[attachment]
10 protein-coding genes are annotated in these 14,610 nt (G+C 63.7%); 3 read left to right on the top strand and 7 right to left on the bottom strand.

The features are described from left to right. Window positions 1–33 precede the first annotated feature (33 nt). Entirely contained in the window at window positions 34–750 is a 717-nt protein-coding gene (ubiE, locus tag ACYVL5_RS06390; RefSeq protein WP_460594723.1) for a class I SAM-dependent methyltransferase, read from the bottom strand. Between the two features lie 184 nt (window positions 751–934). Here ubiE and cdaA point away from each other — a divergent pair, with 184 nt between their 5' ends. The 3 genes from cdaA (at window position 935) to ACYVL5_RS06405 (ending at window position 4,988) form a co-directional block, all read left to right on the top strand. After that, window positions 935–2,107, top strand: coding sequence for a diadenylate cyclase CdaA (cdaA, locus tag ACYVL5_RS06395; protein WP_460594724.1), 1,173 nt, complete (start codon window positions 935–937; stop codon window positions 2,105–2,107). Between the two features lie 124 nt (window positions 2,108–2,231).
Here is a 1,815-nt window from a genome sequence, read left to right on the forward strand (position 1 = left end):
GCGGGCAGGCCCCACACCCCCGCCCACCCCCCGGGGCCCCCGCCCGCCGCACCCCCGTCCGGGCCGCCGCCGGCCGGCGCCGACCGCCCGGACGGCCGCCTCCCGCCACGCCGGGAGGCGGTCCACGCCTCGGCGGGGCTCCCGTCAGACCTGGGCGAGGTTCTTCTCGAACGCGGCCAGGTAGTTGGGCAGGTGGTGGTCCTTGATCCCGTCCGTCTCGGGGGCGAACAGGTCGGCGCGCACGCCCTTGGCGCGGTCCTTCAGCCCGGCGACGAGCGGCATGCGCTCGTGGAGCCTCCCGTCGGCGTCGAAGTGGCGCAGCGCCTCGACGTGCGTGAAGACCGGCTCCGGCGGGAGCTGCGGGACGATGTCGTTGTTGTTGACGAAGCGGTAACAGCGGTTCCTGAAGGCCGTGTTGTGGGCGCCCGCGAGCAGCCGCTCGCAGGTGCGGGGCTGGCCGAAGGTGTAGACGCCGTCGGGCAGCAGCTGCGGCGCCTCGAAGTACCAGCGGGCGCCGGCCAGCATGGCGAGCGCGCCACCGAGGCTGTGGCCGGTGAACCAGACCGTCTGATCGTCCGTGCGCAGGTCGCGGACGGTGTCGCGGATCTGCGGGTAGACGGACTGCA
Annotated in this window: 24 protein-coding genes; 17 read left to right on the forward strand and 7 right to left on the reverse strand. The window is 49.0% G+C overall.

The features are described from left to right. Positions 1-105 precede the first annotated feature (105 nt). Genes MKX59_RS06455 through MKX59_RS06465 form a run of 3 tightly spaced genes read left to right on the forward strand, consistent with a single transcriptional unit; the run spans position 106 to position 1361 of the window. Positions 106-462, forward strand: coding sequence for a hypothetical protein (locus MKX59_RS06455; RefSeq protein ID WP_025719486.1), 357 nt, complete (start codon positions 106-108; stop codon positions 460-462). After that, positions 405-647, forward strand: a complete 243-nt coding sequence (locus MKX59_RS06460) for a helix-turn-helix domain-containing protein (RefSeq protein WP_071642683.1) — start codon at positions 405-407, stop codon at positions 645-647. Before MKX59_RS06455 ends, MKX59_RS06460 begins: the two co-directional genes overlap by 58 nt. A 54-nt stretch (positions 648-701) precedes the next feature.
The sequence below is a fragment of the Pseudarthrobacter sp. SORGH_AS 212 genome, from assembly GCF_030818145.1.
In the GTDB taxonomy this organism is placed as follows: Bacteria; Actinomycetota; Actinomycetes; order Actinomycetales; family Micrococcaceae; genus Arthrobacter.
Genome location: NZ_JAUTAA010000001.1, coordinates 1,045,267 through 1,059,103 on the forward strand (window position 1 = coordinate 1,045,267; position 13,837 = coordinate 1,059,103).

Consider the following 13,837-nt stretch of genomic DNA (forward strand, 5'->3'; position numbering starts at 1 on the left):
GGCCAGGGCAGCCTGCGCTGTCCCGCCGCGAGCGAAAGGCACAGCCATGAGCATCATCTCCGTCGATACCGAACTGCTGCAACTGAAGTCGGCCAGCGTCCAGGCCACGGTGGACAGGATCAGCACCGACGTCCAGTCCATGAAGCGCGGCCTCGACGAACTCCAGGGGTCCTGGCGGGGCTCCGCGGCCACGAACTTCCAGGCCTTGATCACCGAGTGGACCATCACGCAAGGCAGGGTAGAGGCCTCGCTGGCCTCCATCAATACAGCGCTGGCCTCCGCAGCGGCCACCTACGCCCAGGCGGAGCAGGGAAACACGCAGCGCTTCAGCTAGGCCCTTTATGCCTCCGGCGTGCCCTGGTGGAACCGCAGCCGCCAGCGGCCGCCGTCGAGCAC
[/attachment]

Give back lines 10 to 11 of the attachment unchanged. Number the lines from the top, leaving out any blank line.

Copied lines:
Consider the following 13,837-nt stretch of genomic DNA (forward strand, 5'->3'; position numbering starts at 1 on the left):
GGCCAGGGCAGCCTGCGCTGTCCCGCCGCGAGCGAAAGGCACAGCCATGAGCATCATCTCCGTCGATACCGAACTGCTGCAACTGAAGTCGGCCAGCGTCCAGGCCACGGTGGACAGGATCAGCACCGACGTCCAGTCCATGAAGCGCGGCCTCGACGAACTCCAGGGGTCCTGGCGGGGCTCCGCGGCCACGAACTTCCAGGCCTTGATCACCGAGTGGACCATCACGCAAGGCAGGGTAGAGGCCTCGCTGGCCTCCATCAATACAGCGCTGGCCTCCGCAGCGGCCACCTACGCCCAGGCGGAGCAGGGAAACACGCAGCGCTTCAGCTAGGCCCTTTATGCCTCCGGCGTGCCCTGGTGGAACCGCAGCCGCCAGCGGCCGCCGTCGAGCAC